Charlotte Hill

Charlotte Hill


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Daniel Hirschfield

Daniel Hirschfield

Senior Knowledge Lawyer

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Charlotte Hill

Charlotte Hill


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Daniel Hirschfield

Daniel Hirschfield

Senior Knowledge Lawyer

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9 June 2022

Financial services update – 10 of 39 Insights

Financial services regulatory update - June 2022

In this month's update:

  • Regulators publish latest edition of the Regulatory Initiatives Grid.
  • FCA gets new cancellation and variation power. 
  • European Commission adopts Q&As on Sustainable Finance Disclosure Regulation and the Taxonomy Regulation.
  • European Commission consults on the revised Payment Services Directive.
  • FCA publishes Dear CEO letter to consumer credit firms.
  • Latest instalments from ESMA and EBA on the EU Crowdfunding Regulation. 
General FS regulation

Regulatory Initiatives Grid

On 25 May 2022, the Financial Services Regulatory Initiatives Forum published the fifth edition of the Regulatory Initiatives Grid, which provides a clear outline of the upcoming regulatory work. The key initiatives for Q3 2022 include, among others, the FCA Consumer Duty policy statement with final rules and guidance, a consultation on proposals to support improving diversity in financial services, and a policy statement on improvements to the appointed representatives regime.

European Commission: operation of ESAs

On 23 May 2022, the European Commission published its report on the operation of the European Supervisory Authorities (ESAs), as required under Article 81 of the ESA Regulation (EU) No 1093/2010. The report covers: 

  • Supervisory convergence. 
  • Governance, joint bodies, stakeholders' involvement and supervisory independence. 
  • Direct supervision. 
  • The single rulebook and the operation of the ESAs.

The Commission does not intend to propose legislative changes as more time is required to assess the full impact of the review. However, the Commission does recognise the need for changes in supervision.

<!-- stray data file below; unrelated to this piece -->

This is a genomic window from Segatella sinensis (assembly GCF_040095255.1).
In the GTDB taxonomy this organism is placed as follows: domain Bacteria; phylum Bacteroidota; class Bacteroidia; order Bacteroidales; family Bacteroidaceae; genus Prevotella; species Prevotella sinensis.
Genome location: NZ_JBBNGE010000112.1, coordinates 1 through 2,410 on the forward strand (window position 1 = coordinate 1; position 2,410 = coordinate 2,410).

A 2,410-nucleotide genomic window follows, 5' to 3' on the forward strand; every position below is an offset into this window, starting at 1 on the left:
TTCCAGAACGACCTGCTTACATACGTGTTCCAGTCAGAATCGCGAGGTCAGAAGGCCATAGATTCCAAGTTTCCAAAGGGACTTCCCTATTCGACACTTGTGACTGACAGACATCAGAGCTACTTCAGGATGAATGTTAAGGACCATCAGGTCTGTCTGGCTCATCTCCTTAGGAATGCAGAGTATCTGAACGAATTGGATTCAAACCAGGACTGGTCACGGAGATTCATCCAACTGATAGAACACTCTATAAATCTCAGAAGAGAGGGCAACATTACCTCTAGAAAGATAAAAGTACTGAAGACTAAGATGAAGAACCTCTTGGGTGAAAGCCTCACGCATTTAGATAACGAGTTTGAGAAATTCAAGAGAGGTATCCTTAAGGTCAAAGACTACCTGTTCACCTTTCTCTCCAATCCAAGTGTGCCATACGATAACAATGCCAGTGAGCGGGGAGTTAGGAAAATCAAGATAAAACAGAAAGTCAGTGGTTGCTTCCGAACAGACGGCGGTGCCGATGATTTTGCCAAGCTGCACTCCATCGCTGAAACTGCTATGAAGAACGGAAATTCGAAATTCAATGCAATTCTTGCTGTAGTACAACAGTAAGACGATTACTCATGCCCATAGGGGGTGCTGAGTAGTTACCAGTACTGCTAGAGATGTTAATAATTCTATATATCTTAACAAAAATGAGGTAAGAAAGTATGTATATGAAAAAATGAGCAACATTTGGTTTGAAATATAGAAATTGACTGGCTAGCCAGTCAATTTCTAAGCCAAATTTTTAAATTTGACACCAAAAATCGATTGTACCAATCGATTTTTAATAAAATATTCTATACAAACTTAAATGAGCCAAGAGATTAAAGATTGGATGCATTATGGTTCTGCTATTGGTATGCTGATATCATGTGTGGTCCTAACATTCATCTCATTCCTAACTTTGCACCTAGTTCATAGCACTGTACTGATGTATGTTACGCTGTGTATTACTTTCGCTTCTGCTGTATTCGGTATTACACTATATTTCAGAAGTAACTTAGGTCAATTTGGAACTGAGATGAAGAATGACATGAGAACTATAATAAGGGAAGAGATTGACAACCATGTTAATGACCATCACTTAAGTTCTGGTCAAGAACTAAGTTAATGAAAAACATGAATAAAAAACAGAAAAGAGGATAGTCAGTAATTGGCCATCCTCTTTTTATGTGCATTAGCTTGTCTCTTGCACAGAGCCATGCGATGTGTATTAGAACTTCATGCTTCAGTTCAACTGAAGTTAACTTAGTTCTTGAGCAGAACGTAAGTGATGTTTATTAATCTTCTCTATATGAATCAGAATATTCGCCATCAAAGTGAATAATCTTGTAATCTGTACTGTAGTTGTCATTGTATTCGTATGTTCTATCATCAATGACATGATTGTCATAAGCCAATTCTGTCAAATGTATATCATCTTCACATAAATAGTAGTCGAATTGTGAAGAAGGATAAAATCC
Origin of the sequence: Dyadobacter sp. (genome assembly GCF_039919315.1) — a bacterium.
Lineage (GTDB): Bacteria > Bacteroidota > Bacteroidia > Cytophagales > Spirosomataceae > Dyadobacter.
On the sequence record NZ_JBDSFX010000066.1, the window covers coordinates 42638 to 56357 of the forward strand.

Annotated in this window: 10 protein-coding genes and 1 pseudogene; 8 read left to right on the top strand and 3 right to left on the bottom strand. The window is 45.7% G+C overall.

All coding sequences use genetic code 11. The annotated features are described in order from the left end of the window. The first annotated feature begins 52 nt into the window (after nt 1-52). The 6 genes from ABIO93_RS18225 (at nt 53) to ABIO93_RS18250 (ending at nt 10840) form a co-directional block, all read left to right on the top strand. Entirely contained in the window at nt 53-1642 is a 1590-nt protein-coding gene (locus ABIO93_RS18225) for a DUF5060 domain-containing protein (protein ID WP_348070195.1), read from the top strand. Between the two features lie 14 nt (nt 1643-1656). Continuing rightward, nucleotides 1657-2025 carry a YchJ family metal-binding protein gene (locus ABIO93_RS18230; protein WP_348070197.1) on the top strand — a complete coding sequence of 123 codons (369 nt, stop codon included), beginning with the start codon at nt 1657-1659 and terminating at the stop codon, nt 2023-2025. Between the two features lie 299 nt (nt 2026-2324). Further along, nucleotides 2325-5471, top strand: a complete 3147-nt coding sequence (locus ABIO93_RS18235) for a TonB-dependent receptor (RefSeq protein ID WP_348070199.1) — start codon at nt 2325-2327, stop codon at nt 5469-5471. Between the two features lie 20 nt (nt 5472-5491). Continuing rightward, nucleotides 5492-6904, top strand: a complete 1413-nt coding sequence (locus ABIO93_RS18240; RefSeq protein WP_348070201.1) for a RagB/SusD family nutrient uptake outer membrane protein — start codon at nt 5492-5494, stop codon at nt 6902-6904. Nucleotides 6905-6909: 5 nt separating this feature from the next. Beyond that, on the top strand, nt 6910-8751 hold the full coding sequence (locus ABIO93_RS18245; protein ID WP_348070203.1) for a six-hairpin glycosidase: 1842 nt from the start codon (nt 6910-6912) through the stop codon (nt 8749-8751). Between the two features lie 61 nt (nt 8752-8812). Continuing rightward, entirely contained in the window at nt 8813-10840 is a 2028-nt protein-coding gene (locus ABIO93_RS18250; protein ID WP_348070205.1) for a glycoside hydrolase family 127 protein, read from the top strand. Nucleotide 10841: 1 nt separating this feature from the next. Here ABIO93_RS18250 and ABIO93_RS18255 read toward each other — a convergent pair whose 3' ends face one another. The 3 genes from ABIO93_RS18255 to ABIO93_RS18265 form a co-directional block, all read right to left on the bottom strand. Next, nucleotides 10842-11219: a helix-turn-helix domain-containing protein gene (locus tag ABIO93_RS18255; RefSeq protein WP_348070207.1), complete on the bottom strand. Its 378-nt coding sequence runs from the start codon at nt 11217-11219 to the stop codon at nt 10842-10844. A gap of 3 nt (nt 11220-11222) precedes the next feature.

FCA: regulating finance in the UK

On 20 May 2022, Charles Randell, the then Chair of the FCA, gave a speech at the Centre for Commercial Law Studies. The key takeaways are: 

  • The FCA needs to hold itself and financial businesses to account in delivering better outcomes. 
  • The FCA needs to partner with a range of other actors, including: the government, parliament, and other regulators to help promote the understanding of financial decisions.  
  • If the FCA is to be judged on regulating speculative crypto, there needs to be open discussion of certain questions prior to the FCA assuming responsibility, for example, what would success look like if the FCA took on regulation, or whether people without significant savings or financial experience should be encouraged or permitted to buy speculative crypto at all.

Mr Randell suggests that to level up the UK, regulation should listen to the diverse needs across the nation.  

FCA: new cancellation and variation power

On 19 May 2022, the FCA published its policy statement (PS22/5) on amendments to the Handbook and Enforcement Guide relating to its new cancellation and variation power under the Financial Services Act 2021. The power gives the FCA the ability to cancel or vary FCA authorised firms' permissions more quickly.

The amendments apply only to firms authorised or deemed, under the temporary permissions or supervised run-off regimes, to be authorised by the FCA under Part 4A of FSMA. The amendments do not apply to payment service providers, e-money issuers, or firms that are authorised by the PRA.  

The FCA encourages firms that are not carrying on FCA regulated activities, or a particular regulated activity, to request any unused permissions to be cancelled.  

The new rules and guidance came into force on 19 May 2022.

Queen's Speech 2022: Financial Services and Markets Bill 

Among the legislative initiatives announced during last month's Queen's Speech was the Financial Services and Markets Bill. Please see our recent insight article for further information. 

Fintech and cryptoassets

G7: crypto finance standards 

On 20 May 2022, the G7 financial ministers called for "consistent and comprehensive" regulation to hold the cryptocurrency sector to the same standards as traditional finance. The G7 group has requested that:

  • A cryptocurrency 'travel rule' should be introduced, requiring the provision of identifying information about individuals involved in cryptocurrency transactions.  
  • The Financial Stability Board work to develop regulation for cryptoassets issuers and service providers, to hold cryptoassets (including stablecoins) to the standard of traditional finance.  
  • Central bank digital currency projects should emphasise transparency, data protection, careful cybersecurity, and the rule of law.

FCA: CryptoSprint webpage

On 12 May 2022, the FCA published its CryptoSprint webpage, following the event which took place on 10 and 11 May 2022.  

The purpose of the CryptoSprint was to obtain views from industry and other stakeholders to assist in determining how the cryptoassets sector could be regulated. 

The CryptoSprint is the first event hosted by the FCA to help determine future policy in an innovative manner, and the FCA states that this will be the first of many engagement initiatives to help inform the future regulatory regime for Cryptoassets.  

The outputs of the CryptoSprint will be shared in summer 2022. 

Council of the EU, European Parliament: agreement on proposed digital operational resilience regulation

On 10 May 2022, an agreement was reached by the European Parliament and the Council of the EU as to the proposed regulation on digital operational resilience for the financial sector (2020/0266(COD)) (DORA). Please see our recent insight article for further information.